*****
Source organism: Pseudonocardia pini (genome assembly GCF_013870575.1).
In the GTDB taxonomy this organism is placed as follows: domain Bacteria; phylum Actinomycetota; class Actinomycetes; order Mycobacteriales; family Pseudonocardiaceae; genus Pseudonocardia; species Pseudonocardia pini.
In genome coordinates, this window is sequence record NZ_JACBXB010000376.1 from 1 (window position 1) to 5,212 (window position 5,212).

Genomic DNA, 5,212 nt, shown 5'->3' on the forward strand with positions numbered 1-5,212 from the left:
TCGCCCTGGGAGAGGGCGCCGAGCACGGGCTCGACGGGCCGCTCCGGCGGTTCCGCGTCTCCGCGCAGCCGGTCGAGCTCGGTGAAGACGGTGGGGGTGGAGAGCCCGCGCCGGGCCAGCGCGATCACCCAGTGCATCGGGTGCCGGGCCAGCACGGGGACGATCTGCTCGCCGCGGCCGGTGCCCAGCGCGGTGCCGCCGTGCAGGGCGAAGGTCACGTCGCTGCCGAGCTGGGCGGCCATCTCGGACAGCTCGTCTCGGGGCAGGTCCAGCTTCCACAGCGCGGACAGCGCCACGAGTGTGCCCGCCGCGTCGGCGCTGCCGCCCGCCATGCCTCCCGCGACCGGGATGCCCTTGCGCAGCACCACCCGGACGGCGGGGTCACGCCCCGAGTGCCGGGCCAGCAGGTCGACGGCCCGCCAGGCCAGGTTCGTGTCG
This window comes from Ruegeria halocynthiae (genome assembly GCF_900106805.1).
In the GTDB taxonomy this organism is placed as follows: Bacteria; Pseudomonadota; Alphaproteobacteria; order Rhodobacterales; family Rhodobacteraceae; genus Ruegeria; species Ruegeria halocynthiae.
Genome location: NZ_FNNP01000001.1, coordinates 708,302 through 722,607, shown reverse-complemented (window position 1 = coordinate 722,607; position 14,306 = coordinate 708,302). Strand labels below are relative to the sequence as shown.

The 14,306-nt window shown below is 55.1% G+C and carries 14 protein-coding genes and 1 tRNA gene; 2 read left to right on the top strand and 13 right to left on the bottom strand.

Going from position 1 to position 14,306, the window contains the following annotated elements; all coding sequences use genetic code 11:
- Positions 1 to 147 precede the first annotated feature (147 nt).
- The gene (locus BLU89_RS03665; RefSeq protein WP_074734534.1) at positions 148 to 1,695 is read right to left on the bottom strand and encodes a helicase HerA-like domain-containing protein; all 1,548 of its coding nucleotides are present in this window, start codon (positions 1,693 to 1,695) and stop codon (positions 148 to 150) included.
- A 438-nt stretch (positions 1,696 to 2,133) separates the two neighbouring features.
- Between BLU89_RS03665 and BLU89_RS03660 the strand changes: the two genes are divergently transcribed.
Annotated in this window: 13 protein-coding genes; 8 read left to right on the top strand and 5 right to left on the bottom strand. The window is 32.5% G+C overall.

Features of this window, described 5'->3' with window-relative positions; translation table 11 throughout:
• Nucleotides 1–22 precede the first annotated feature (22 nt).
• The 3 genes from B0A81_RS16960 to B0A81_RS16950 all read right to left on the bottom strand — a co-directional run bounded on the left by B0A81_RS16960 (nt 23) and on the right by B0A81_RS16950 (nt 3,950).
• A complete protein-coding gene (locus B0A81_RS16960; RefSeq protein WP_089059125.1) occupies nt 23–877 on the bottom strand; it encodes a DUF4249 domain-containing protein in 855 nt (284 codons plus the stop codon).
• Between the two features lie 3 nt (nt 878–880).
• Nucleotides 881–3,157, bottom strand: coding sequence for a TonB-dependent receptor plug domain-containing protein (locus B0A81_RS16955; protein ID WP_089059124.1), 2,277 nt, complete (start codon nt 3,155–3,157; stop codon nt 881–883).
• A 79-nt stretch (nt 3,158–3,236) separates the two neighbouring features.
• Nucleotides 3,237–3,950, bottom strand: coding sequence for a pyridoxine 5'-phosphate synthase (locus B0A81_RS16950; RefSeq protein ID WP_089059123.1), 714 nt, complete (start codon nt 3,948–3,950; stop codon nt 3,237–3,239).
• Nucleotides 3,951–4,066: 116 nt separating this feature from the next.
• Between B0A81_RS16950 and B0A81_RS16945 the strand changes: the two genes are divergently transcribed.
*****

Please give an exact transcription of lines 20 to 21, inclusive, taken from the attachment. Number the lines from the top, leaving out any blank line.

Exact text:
• Between the two features lie 3 nt (nt 878–880).
• Nucleotides 881–3,157, bottom strand: coding sequence for a TonB-dependent receptor plug domain-containing protein (locus B0A81_RS16955; protein ID WP_089059124.1), 2,277 nt, complete (start codon nt 3,155–3,157; stop codon nt 881–883).